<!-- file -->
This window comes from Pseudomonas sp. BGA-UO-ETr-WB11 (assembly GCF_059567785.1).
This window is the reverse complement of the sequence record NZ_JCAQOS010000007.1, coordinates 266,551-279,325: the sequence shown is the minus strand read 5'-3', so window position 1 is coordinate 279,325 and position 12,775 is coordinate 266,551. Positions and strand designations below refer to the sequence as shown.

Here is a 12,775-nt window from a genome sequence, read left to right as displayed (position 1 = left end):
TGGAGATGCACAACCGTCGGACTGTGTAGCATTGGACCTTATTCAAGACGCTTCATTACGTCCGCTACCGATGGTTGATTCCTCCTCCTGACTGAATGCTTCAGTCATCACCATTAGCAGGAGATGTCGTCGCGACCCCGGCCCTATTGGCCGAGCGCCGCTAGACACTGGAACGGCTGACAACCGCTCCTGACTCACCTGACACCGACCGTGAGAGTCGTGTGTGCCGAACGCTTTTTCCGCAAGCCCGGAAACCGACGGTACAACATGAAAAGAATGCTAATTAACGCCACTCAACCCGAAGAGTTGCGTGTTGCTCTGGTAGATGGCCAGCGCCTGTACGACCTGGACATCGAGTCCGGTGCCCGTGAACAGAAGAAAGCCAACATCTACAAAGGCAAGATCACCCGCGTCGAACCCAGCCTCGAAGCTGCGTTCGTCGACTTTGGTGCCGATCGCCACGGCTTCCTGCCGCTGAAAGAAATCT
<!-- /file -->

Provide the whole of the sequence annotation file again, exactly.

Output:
This window comes from Pseudomonas sp. BGA-UO-ETr-WB11 (assembly GCF_059567785.1).
This window is the reverse complement of the sequence record NZ_JCAQOS010000007.1, coordinates 266,551-279,325: the sequence shown is the minus strand read 5'-3', so window position 1 is coordinate 279,325 and position 12,775 is coordinate 266,551. Positions and strand designations below refer to the sequence as shown.

Here is a 12,775-nt window from a genome sequence, read left to right as displayed (position 1 = left end):
TGGAGATGCACAACCGTCGGACTGTGTAGCATTGGACCTTATTCAAGACGCTTCATTACGTCCGCTACCGATGGTTGATTCCTCCTCCTGACTGAATGCTTCAGTCATCACCATTAGCAGGAGATGTCGTCGCGACCCCGGCCCTATTGGCCGAGCGCCGCTAGACACTGGAACGGCTGACAACCGCTCCTGACTCACCTGACACCGACCGTGAGAGTCGTGTGTGCCGAACGCTTTTTCCGCAAGCCCGGAAACCGACGGTACAACATGAAAAGAATGCTAATTAACGCCACTCAACCCGAAGAGTTGCGTGTTGCTCTGGTAGATGGCCAGCGCCTGTACGACCTGGACATCGAGTCCGGTGCCCGTGAACAGAAGAAAGCCAACATCTACAAAGGCAAGATCACCCGCGTCGAACCCAGCCTCGAAGCTGCGTTCGTCGACTTTGGTGCCGATCGCCACGGCTTCCTGCCGCTGAAAGAAATCT